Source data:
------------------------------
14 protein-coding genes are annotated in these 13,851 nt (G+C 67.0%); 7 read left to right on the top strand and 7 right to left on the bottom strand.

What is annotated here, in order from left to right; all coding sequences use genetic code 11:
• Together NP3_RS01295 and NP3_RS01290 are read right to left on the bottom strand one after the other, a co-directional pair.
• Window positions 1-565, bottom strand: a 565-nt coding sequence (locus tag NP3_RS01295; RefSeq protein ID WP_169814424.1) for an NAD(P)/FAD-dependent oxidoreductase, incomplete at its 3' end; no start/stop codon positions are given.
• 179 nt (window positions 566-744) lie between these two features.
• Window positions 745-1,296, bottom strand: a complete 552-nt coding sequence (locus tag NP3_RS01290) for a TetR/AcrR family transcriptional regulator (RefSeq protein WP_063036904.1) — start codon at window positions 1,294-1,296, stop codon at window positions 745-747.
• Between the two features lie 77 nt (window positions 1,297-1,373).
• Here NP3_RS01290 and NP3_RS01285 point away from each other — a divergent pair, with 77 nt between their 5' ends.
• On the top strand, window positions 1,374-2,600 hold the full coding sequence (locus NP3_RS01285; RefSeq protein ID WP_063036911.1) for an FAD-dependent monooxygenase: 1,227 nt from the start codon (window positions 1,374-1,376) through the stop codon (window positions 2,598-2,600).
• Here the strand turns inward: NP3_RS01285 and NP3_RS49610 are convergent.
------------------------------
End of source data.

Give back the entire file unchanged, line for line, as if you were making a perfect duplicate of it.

14 protein-coding genes are annotated in these 13,851 nt (G+C 67.0%); 7 read left to right on the top strand and 7 right to left on the bottom strand.

What is annotated here, in order from left to right; all coding sequences use genetic code 11:
• Together NP3_RS01295 and NP3_RS01290 are read right to left on the bottom strand one after the other, a co-directional pair.
• Window positions 1-565, bottom strand: a 565-nt coding sequence (locus tag NP3_RS01295; RefSeq protein ID WP_169814424.1) for an NAD(P)/FAD-dependent oxidoreductase, incomplete at its 3' end; no start/stop codon positions are given.
• 179 nt (window positions 566-744) lie between these two features.
• Window positions 745-1,296, bottom strand: a complete 552-nt coding sequence (locus tag NP3_RS01290) for a TetR/AcrR family transcriptional regulator (RefSeq protein WP_063036904.1) — start codon at window positions 1,294-1,296, stop codon at window positions 745-747.
• Between the two features lie 77 nt (window positions 1,297-1,373).
• Here NP3_RS01290 and NP3_RS01285 point away from each other — a divergent pair, with 77 nt between their 5' ends.
• On the top strand, window positions 1,374-2,600 hold the full coding sequence (locus NP3_RS01285; RefSeq protein ID WP_063036911.1) for an FAD-dependent monooxygenase: 1,227 nt from the start codon (window positions 1,374-1,376) through the stop codon (window positions 2,598-2,600).
• Here the strand turns inward: NP3_RS01285 and NP3_RS49610 are convergent.